Alan Clarke has just written his first book called “Retire Richer”, a practical guide for all New Zealanders. Alan, an Authorised Financial Adviser, has been a financial adviser for 24 years.
For more information visit: www.retirericher.co.nz.
We are told by most financial commentators to pay off our mortgages as fast as we can. If you have some surplus income or money, you will hear the same story again – reduce your mortgage, and in theory this is the correct advice.
However, what about building up an emergency fund? There are good reasons to do so and all too often this is overlooked in New Zealand. If you were to build up an emergency fund, you would have room to move in the midst of a financial crisis, or tough times, and keep the bank (or other creditors) off your back.
It is usually quite easy to borrow money when we have jobs / normal health, but almost impossible to borrow if things are bad; like if you are made redundant, cannot work, are ill, or have had a bad accident.
Remember “A bank is an organisation that will lend you an umbrella when the sun is shining, but they will want the umbrella back when it starts to rain.” For all the reasons given above, it would be very wise to build up an emergency fund.
Dead money v an asset
We cover a lot of risks using life, fire, and general insurances, but the premiums are ‘dead’ money that you don’t get back, and all too often insurances often do not cover the emergencies that arise. Conversely your emergency fund is an asset – if you never need it, you still have it.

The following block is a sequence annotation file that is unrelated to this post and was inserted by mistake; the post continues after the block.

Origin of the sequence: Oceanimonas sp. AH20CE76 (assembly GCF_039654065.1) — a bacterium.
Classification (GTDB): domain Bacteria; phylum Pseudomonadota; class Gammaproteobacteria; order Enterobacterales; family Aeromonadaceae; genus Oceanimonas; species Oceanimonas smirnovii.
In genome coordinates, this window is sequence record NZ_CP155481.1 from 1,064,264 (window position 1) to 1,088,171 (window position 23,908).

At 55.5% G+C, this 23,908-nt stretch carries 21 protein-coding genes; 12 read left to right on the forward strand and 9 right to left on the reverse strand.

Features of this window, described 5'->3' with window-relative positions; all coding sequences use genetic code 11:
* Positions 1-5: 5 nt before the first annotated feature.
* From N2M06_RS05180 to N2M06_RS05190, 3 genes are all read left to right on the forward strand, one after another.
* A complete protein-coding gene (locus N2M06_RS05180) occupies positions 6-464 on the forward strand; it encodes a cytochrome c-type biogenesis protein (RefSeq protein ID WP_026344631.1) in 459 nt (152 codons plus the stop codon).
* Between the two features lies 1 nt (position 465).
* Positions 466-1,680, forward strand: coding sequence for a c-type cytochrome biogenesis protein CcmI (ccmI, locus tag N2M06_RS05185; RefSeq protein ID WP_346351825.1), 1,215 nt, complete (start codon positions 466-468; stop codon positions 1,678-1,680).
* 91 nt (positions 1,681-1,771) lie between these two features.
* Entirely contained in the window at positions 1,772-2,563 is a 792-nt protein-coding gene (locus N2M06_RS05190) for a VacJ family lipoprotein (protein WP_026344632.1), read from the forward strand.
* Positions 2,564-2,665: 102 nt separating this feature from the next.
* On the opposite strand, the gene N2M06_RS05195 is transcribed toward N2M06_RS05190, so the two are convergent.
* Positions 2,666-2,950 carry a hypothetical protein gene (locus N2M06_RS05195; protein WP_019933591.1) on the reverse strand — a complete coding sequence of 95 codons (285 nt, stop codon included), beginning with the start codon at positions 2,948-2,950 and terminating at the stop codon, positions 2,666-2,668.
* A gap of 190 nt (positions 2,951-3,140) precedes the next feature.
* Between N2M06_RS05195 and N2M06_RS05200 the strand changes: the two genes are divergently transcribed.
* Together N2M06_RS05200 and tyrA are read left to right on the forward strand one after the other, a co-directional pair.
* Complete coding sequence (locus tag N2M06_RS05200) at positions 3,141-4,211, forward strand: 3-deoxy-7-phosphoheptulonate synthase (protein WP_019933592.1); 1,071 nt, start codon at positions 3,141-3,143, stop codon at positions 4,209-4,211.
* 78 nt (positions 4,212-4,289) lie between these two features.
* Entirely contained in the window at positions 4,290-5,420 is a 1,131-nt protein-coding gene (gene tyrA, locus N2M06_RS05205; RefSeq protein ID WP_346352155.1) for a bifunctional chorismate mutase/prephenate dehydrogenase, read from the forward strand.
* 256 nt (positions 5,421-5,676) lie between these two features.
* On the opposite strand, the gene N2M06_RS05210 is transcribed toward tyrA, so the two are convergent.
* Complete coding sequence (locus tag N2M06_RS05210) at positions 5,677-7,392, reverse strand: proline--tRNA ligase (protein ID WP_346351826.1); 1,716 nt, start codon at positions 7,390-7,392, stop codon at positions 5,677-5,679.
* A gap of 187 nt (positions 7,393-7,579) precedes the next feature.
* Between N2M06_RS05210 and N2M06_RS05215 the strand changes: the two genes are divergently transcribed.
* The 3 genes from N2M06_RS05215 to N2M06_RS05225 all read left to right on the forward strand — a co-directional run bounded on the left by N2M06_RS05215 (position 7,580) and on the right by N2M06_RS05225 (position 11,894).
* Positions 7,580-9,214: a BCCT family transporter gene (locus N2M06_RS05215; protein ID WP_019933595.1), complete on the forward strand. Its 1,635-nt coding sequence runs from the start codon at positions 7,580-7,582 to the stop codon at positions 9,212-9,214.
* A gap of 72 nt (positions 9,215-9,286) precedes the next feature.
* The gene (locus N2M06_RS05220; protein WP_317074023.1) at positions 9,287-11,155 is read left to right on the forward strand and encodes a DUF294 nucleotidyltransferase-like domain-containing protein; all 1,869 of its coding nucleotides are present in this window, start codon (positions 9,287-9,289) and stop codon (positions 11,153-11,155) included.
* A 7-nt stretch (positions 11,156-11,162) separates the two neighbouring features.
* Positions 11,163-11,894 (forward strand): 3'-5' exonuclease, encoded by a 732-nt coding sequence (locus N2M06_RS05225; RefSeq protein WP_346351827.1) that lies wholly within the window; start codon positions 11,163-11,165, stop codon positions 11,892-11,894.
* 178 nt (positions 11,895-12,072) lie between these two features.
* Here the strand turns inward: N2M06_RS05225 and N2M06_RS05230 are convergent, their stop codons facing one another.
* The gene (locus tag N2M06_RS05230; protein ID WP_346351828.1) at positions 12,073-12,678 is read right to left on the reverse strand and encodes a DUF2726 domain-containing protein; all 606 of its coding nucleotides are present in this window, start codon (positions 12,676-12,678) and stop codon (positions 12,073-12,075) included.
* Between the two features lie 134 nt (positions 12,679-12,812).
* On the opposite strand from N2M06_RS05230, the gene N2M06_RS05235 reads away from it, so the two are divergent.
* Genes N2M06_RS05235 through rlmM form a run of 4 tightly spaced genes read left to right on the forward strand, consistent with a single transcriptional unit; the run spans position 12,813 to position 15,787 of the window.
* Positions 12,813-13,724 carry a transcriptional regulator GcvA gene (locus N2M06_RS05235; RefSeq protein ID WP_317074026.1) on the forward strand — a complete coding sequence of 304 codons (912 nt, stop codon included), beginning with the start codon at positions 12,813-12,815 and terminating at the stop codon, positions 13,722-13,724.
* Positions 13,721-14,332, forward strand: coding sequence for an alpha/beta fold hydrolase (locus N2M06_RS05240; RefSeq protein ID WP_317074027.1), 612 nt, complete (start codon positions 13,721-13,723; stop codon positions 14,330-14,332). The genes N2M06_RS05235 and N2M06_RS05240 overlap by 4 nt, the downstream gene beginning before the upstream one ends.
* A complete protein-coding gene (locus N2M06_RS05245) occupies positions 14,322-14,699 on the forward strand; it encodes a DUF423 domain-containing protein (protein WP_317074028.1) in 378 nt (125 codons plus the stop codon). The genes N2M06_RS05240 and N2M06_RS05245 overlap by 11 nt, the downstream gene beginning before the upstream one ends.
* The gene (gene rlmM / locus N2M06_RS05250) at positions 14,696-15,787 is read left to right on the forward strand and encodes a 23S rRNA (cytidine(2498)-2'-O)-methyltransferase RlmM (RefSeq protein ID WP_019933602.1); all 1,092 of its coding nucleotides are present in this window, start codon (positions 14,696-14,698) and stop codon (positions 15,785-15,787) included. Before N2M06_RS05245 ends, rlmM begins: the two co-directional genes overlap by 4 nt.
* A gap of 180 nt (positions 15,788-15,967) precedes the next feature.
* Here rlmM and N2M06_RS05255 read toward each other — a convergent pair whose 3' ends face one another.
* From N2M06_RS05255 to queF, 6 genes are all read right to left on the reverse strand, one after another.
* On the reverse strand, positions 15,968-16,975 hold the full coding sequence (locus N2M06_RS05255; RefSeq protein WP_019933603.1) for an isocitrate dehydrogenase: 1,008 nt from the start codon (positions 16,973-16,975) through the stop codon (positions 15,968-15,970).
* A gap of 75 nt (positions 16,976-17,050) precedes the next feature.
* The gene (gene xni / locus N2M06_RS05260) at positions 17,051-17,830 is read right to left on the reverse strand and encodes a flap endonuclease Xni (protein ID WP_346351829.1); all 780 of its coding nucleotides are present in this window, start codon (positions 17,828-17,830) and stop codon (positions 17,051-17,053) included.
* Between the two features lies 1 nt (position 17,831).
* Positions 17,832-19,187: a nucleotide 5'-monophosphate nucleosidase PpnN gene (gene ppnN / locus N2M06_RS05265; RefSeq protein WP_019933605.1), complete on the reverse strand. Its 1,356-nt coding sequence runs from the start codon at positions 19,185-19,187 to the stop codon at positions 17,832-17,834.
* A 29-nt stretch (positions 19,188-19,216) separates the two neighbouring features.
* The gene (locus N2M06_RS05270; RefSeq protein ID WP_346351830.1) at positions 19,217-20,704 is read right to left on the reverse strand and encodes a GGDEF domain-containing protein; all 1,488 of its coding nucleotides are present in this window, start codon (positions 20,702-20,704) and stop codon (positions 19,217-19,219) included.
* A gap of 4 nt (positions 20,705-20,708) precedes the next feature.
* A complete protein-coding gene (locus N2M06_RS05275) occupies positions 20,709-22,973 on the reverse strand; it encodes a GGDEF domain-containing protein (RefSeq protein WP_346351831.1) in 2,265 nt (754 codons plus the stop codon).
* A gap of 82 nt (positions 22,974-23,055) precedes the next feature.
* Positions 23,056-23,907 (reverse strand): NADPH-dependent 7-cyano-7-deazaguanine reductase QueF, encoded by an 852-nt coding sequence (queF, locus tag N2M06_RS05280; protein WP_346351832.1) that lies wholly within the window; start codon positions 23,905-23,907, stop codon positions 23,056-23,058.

How much should be in your emergency fund?
The rule of thumb I was taught in NZ back in 1991 was three to six months income. Rocket science is not needed here though, and any amount is better than none. Getting started is the most important step! In the USA they recommend everyone keeps eight months income in emergency funds. Given the extent of the credit crunch in the USA, eight months would have barely been enough for a lot of people.
Liquidity (access to money)
Emergency funds need to be liquid – they must be easily accessed. There is not much point having an emergency fund unless it is readily available within say two weeks.
Where not to put it
The first consideration is not in the bank where you have your mortgage. If you miss a mortgage payment, the bank can move money from one of your accounts to another without even consulting you. Rental property, beach houses, forestry and commercial buildings are not suitable as emergency funds either as they are not liquid. Money from these assets can take months, if not years to unlock.
Nor should it be all invested in shares, since Murphy’s law says they are all too likely to be down at the time you need the money. None of these assets are suitable as emergency funds.
Where should emergency money be invested?
Hopefully you will never need the money for an emergency, and so it should be invested, but in a conservative place. Ideally it would be invested in a conservative diversified portfolio, with a portion offshore. If it is invested, it will grow, and if it is never needed, it will become part of your retirement funding.
What sort of investments is recommended?
A highly diversified conservative portfolio of about 75 percent in bonds and 25 percent in shares is suitable. Bonds over many years have paid one percent to three percent better than short-term bank deposits. Shares have had a bad patch recently but over the longer term shares have out- performed bonds by three to five percent. Therefore, over time, returns from a correctly structured conservative portfolio over the medium to long term are likely to be about two percent per annum higher than bank rates.